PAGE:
Alligator mississippiensisAmerican Alligator

Family

  • Alligatoridae

Lifespan

  • Wild: 30 to 40 years
  • Captivity: 50 to 80 years

Size

  • Length: 9 to 18 feet, with the tail accounting for half the length
  • Weight: The average female ranges from 150 to 300 pounds; The average male ranges from 400 to 600 pounds

Origin

  • Southeastern United States, from North Carolina to Texas, as well as parts of Central America

Habitat

  • Swampy areas, ponds, lakes, sluggish rivers, freshwater, and brackish marshes.

Diet

  • Wild: Insects and fish as well as a variety of reptiles, birds, and mammals
  • Zoo: Frozen thawed large adult mice and enrichment items such as chicken, fish, yams, tomatoes, and frozen thawed rats.

Reproduction

  • Bulls roar loudly to attract a female and to warn off other males because they are very territorial during breeding season.
  • Near the end of courtship, both animals engage in a bout of snout and back rubbing.
  • Alligators are egg-layers and females will lay 20 to 50 eggs in a single clutch per year.
  • The eggs are laid in a nest of mud and rotting vegetation near the water’s edge.
    • Michigan’s climate is too cold for alligator eggs to hatch.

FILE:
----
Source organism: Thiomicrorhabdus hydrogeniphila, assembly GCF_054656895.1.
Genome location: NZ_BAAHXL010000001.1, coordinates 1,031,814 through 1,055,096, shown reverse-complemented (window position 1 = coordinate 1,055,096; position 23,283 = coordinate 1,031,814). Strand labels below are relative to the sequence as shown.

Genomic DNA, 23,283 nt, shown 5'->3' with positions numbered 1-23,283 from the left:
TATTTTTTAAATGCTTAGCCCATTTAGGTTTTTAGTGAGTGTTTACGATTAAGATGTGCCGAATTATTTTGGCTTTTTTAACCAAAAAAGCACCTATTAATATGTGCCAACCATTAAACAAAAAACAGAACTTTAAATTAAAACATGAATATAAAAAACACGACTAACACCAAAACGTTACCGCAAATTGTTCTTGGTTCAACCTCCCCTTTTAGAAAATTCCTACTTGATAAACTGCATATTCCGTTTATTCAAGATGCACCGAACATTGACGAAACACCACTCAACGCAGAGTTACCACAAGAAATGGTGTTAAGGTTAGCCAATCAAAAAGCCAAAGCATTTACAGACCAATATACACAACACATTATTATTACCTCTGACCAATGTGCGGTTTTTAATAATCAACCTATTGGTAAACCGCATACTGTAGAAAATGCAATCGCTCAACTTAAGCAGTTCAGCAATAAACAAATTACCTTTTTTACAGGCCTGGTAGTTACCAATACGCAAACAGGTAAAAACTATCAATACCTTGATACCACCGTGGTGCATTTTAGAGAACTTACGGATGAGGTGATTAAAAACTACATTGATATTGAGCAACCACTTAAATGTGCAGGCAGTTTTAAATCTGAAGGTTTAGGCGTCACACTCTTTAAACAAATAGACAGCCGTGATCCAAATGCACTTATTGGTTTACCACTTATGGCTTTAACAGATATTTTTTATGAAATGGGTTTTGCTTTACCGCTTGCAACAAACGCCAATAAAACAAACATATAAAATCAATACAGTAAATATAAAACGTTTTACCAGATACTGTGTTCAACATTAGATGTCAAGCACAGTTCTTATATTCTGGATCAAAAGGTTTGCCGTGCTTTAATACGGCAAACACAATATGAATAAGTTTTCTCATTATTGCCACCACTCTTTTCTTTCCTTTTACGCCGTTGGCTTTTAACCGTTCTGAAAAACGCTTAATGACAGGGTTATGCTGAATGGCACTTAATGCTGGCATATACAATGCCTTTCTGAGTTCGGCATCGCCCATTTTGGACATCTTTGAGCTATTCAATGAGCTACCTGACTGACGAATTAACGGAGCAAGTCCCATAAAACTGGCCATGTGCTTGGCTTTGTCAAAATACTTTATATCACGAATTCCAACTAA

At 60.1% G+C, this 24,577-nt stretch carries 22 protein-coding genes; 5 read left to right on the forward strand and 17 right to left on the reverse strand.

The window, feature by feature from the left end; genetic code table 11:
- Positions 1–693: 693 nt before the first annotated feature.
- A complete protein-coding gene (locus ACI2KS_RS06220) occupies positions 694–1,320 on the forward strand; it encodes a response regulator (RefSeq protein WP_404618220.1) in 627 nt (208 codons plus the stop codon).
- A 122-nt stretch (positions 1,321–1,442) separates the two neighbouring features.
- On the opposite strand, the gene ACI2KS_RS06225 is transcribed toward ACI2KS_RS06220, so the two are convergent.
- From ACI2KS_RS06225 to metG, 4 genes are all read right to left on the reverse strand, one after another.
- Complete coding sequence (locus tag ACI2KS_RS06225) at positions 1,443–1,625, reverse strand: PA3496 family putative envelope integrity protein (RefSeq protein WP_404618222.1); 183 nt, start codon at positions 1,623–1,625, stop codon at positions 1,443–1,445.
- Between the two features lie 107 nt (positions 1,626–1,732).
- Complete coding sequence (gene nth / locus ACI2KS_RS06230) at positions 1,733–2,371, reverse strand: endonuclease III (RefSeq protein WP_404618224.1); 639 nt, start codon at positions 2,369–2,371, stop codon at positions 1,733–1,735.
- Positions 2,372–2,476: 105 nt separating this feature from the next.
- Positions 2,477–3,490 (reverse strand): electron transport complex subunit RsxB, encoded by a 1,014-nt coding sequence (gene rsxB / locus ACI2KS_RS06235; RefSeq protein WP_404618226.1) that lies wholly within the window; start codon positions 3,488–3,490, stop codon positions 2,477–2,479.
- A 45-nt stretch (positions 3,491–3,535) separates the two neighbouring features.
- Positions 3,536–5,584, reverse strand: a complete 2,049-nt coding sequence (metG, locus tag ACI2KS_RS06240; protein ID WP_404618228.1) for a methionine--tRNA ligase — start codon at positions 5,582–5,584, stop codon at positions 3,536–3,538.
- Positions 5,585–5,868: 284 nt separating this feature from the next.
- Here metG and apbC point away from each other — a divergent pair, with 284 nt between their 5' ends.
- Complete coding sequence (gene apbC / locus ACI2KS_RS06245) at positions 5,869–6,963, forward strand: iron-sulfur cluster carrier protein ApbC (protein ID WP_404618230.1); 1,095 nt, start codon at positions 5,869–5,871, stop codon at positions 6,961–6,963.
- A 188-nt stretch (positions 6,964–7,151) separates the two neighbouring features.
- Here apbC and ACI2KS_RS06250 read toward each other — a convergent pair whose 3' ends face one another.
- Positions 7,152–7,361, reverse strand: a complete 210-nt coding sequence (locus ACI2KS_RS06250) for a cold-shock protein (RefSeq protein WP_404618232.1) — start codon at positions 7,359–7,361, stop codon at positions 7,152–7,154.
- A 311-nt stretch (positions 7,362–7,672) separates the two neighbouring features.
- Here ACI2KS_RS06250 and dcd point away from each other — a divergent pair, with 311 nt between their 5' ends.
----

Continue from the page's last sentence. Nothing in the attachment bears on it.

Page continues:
• Sex is usually determined by the warmth of the eggs during incubation
  • Alligators reach maturity past 6 years of age.

Special AdaptationsAmerican Alligator

  • The alligator has a wonderful camouflage.
    • Young alligators have yellowish bands on their body, but adults are generally gray or black in color.
    • The ears and nostrils have valves that close when the alligator is submerged, and it can remain under water for up to an hour.

Unique Characteristics

  • The alligator has a broad snout and all the teeth in its upper jaw overlap with those in the lower.
  • There are about 80 teeth in those powerful jaws!
    • As teeth wear down or break, a new tooth replaces the old
      • Alligators go through about 2,000 to 3,000 teeth in a lifetime.

Conservation

  • IUCN: Lower Risk
  • CITES: Appendix II
  • The main predator for the American alligator is humans.
    • Hunted for its skin and meat, alligators were once on the brink of extinction.
  • Preservation of wetlands is very important for alligator habitats.
  • The American alligator is a keystone species to the ecosystem, so its preservation is crucial.
  • Conservation efforts have since taken the American alligator from the endangered species list.

What’s the Difference?

Ever wonder the difference between alligators and crocodiles? Alligators have broad heads with short, blunt snouts and their lower teeth fit into the edge of the upper jaw and cannot be seen when the mouth is closed. Crocodiles have a narrow head and a slender snout. Their lower teeth are visible while their mouth is closed.

American Alligator

Sources

  1. CITES Appendices. Accessed December 2012. www.cites.org
  2. IUCN Red List. Accessed December 2012. www.iucnredlist.org